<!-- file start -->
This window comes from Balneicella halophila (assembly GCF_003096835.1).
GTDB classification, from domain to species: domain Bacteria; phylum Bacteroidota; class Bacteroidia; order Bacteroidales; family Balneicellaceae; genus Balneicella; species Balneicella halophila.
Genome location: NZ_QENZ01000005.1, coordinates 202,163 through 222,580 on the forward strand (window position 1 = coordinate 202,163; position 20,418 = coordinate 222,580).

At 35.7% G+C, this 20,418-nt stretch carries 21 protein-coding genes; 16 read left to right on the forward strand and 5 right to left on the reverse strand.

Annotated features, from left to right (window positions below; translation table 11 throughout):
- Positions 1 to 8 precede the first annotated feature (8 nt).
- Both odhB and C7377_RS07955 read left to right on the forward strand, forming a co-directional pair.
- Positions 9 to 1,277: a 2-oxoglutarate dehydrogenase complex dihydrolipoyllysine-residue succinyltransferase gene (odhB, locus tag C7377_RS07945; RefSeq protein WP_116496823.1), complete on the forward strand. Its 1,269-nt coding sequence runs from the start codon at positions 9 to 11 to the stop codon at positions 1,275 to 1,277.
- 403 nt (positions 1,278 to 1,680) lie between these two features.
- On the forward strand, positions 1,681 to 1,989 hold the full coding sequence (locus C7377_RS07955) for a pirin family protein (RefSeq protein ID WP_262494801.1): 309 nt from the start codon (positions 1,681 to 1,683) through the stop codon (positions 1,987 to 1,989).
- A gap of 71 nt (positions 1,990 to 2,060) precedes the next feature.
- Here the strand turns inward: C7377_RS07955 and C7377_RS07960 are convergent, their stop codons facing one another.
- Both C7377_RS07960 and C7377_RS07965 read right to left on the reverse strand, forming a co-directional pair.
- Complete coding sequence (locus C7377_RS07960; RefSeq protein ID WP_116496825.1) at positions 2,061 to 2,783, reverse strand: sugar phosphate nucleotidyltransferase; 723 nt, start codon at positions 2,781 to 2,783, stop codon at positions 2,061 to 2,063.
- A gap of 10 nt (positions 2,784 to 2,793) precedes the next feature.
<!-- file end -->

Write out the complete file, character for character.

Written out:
This window comes from Balneicella halophila (assembly GCF_003096835.1).
GTDB classification, from domain to species: domain Bacteria; phylum Bacteroidota; class Bacteroidia; order Bacteroidales; family Balneicellaceae; genus Balneicella; species Balneicella halophila.
Genome location: NZ_QENZ01000005.1, coordinates 202,163 through 222,580 on the forward strand (window position 1 = coordinate 202,163; position 20,418 = coordinate 222,580).

At 35.7% G+C, this 20,418-nt stretch carries 21 protein-coding genes; 16 read left to right on the forward strand and 5 right to left on the reverse strand.

Annotated features, from left to right (window positions below; translation table 11 throughout):
- Positions 1 to 8 precede the first annotated feature (8 nt).
- Both odhB and C7377_RS07955 read left to right on the forward strand, forming a co-directional pair.
- Positions 9 to 1,277: a 2-oxoglutarate dehydrogenase complex dihydrolipoyllysine-residue succinyltransferase gene (odhB, locus tag C7377_RS07945; RefSeq protein WP_116496823.1), complete on the forward strand. Its 1,269-nt coding sequence runs from the start codon at positions 9 to 11 to the stop codon at positions 1,275 to 1,277.
- 403 nt (positions 1,278 to 1,680) lie between these two features.
- On the forward strand, positions 1,681 to 1,989 hold the full coding sequence (locus C7377_RS07955) for a pirin family protein (RefSeq protein ID WP_262494801.1): 309 nt from the start codon (positions 1,681 to 1,683) through the stop codon (positions 1,987 to 1,989).
- A gap of 71 nt (positions 1,990 to 2,060) precedes the next feature.
- Here the strand turns inward: C7377_RS07955 and C7377_RS07960 are convergent, their stop codons facing one another.
- Both C7377_RS07960 and C7377_RS07965 read right to left on the reverse strand, forming a co-directional pair.
- Complete coding sequence (locus C7377_RS07960; RefSeq protein ID WP_116496825.1) at positions 2,061 to 2,783, reverse strand: sugar phosphate nucleotidyltransferase; 723 nt, start codon at positions 2,781 to 2,783, stop codon at positions 2,061 to 2,063.
- A gap of 10 nt (positions 2,784 to 2,793) precedes the next feature.